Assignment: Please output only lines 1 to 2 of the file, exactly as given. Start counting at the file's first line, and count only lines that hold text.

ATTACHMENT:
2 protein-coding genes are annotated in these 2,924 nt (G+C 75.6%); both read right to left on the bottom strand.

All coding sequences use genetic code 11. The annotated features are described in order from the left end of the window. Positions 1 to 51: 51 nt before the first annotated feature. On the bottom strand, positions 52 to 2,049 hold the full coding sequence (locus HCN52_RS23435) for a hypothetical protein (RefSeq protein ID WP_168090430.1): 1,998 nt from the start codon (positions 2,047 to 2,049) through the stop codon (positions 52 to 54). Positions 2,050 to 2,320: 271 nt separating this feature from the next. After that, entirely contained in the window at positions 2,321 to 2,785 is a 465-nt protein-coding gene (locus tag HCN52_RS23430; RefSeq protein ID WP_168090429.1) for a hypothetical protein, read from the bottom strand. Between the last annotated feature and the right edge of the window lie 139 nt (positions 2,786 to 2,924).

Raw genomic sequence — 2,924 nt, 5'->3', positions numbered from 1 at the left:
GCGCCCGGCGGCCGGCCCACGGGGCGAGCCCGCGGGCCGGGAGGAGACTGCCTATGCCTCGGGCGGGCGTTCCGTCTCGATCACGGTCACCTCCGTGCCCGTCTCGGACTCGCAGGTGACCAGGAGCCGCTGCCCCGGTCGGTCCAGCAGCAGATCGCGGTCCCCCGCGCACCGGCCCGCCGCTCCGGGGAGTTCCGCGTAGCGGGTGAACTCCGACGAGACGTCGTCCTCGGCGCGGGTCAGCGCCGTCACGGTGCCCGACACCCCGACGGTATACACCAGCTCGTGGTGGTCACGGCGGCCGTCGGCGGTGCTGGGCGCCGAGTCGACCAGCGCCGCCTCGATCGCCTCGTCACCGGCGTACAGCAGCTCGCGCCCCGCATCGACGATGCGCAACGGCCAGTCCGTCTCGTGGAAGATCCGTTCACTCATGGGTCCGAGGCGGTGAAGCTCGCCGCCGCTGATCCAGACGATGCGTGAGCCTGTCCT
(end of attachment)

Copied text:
2 protein-coding genes are annotated in these 2,924 nt (G+C 75.6%); both read right to left on the bottom strand.

All coding sequences use genetic code 11. The annotated features are described in order from the left end of the window. Positions 1 to 51: 51 nt before the first annotated feature. On the bottom strand, positions 52 to 2,049 hold the full coding sequence (locus HCN52_RS23435) for a hypothetical protein (RefSeq protein ID WP_168090430.1): 1,998 nt from the start codon (positions 2,047 to 2,049) through the stop codon (positions 52 to 54). Positions 2,050 to 2,320: 271 nt separating this feature from the next. After that, entirely contained in the window at positions 2,321 to 2,785 is a 465-nt protein-coding gene (locus tag HCN52_RS23430; RefSeq protein ID WP_168090429.1) for a hypothetical protein, read from the bottom strand. Between the last annotated feature and the right edge of the window lie 139 nt (positions 2,786 to 2,924).